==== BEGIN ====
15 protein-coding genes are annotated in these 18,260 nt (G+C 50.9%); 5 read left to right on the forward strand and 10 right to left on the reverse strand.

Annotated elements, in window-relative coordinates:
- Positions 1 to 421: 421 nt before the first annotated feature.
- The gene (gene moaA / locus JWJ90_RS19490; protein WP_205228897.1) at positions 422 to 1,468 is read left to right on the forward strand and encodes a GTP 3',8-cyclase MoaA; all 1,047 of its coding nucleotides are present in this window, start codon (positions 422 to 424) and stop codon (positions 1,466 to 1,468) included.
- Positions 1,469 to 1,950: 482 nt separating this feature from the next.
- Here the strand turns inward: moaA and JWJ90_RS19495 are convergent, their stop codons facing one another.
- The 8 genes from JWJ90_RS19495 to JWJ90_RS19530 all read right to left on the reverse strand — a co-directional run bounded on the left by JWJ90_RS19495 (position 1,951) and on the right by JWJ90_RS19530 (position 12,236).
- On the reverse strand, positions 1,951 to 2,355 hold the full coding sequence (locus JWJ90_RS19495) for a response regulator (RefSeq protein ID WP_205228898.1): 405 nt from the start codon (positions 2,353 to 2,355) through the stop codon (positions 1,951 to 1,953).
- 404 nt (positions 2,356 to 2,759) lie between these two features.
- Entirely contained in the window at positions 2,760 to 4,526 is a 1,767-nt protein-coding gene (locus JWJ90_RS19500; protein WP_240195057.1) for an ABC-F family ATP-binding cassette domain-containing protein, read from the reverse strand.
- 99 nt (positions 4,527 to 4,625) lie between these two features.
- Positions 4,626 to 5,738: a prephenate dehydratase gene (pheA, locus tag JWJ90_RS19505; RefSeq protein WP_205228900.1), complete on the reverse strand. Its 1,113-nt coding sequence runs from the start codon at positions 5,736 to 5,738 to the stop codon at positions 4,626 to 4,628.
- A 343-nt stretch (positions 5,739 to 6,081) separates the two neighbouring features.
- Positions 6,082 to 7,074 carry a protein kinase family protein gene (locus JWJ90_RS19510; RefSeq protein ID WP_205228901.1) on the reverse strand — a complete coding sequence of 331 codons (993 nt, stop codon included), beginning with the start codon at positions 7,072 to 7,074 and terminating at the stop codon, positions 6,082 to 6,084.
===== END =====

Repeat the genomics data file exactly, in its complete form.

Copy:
15 protein-coding genes are annotated in these 18,260 nt (G+C 50.9%); 5 read left to right on the forward strand and 10 right to left on the reverse strand.

Annotated elements, in window-relative coordinates:
- Positions 1 to 421: 421 nt before the first annotated feature.
- The gene (gene moaA / locus JWJ90_RS19490; protein WP_205228897.1) at positions 422 to 1,468 is read left to right on the forward strand and encodes a GTP 3',8-cyclase MoaA; all 1,047 of its coding nucleotides are present in this window, start codon (positions 422 to 424) and stop codon (positions 1,466 to 1,468) included.
- Positions 1,469 to 1,950: 482 nt separating this feature from the next.
- Here the strand turns inward: moaA and JWJ90_RS19495 are convergent, their stop codons facing one another.
- The 8 genes from JWJ90_RS19495 to JWJ90_RS19530 all read right to left on the reverse strand — a co-directional run bounded on the left by JWJ90_RS19495 (position 1,951) and on the right by JWJ90_RS19530 (position 12,236).
- On the reverse strand, positions 1,951 to 2,355 hold the full coding sequence (locus JWJ90_RS19495) for a response regulator (RefSeq protein ID WP_205228898.1): 405 nt from the start codon (positions 2,353 to 2,355) through the stop codon (positions 1,951 to 1,953).
- 404 nt (positions 2,356 to 2,759) lie between these two features.
- Entirely contained in the window at positions 2,760 to 4,526 is a 1,767-nt protein-coding gene (locus JWJ90_RS19500; protein WP_240195057.1) for an ABC-F family ATP-binding cassette domain-containing protein, read from the reverse strand.
- 99 nt (positions 4,527 to 4,625) lie between these two features.
- Positions 4,626 to 5,738: a prephenate dehydratase gene (pheA, locus tag JWJ90_RS19505; RefSeq protein WP_205228900.1), complete on the reverse strand. Its 1,113-nt coding sequence runs from the start codon at positions 5,736 to 5,738 to the stop codon at positions 4,626 to 4,628.
- A 343-nt stretch (positions 5,739 to 6,081) separates the two neighbouring features.
- Positions 6,082 to 7,074 carry a protein kinase family protein gene (locus JWJ90_RS19510; RefSeq protein ID WP_205228901.1) on the reverse strand — a complete coding sequence of 331 codons (993 nt, stop codon included), beginning with the start codon at positions 7,072 to 7,074 and terminating at the stop codon, positions 6,082 to 6,084.